Stop the Spread...Of Hate

Personal Money Planning |

By Gary Silverman, CFP®

As I mentioned in last week’s article introduction, I was out running a marathon. Specifically, it was the Oklahoma City Memorial Marathon—a fundraiser for the Oklahoma City National Memorial Museum. But it’s more than that. It is the RUN to REMEMBER.

I was raised in a Jewish household and remembrance is ever-present in that culture. Many examples abound, but one that most might be familiar with is the Passover: A holiday remembering the deliverance of the Jewish people from Egyptian slavery.

In modern times it is the Holocaust that is burned into the consciousness of every Jewish child. Parents do not shield them from the realities of what happened…lest people forget. What is made clear is that every society that exists is one where such a thing can happen again.

As I approached the Oklahoma City National Memorial Museum a couple days before the marathon, I was looking forward to the visit. It would be my third time there, but this would be special as I would be taking part in an Eyewitness Tour. This is where someone who was directly touched by the tragedy would give us insights that no museum exhibit could.

Our tour group consisted of the four of us and a few park rangers. Our guide was a lady whose father had been an employee with the Social Security Administration and worked in Alfred P. Murrah Federal Building. On that fateful April morning in 1995, he was at his desk which was visible through a window at the back of the building. His office faced 5th Street, where Timothy McVeigh had pulled up in a Ryder rental truck outside.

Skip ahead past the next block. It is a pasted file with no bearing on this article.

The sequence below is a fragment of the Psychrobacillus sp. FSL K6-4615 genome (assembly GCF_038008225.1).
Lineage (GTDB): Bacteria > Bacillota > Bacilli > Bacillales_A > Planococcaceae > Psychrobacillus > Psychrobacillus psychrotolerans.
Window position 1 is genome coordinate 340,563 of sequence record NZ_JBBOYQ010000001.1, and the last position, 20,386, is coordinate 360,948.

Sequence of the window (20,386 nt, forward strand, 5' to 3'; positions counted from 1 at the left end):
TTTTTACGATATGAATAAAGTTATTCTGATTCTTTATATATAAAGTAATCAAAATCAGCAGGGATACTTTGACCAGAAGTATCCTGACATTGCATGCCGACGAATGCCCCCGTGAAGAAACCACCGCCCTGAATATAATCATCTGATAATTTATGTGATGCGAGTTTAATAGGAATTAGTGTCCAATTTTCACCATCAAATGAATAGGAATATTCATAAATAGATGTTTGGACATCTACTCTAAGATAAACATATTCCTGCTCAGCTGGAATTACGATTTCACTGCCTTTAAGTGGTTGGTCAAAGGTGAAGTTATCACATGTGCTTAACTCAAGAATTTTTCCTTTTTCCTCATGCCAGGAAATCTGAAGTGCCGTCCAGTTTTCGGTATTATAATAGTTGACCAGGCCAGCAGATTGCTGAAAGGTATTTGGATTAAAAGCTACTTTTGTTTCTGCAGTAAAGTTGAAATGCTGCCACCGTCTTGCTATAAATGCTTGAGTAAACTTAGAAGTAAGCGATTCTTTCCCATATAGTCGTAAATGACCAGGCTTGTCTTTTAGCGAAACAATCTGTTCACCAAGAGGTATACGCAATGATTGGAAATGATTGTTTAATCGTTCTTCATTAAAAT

That morning, our guide was preparing to head to the college to attend her speech class.  A few people mentioned and shared (in the less instant fashion than we know now with 24-hour news available in the palm of our hand) that there had been an explosion downtown. Inquiring from a friend, she found out it was a bomb at the Murrah Building. That didn’t register at first. Her family always talked about dad working in the Federal Building. She had no idea they were one in the same. Until later.

Her college graduation, first job, marriage, children… the opportunity for her dad to witness these life moments was gone. McVeigh took that away. Took away her kids hearing their granddad’s laughter, his kiss, heartfelt encouragement, or hugs.

Took away the futures of nineteen children who were in that building.

Took away the lives of 168 people. All that they were to be. All they would accomplish. All the love, friendship, and joy that would have been.

Unbounded hatred took that away.

After the tour, our guide confided in us about her present-day fear. She fears the hate and the anger she sees around us. It scares her.

Frankly, it scares me, too. Disgruntlement. Resentment. Protests. That’s all fine; that is freedom. But when the protest script shifts into threats, that anger transforms into hate. And that hate leads to deaths.     

 It’s not easy to see the mutation when you are in the midst of it, but it is there. It’s not simple to speak against the momentum of rhetoric, but we must. Because there will come a time when we can’t run away from it, anymore.

Gary Silverman, CFP® is the founder of Personal Money Planning, LLC, a Wichita Falls retirement planning and investment management firm and author of Real World Investing.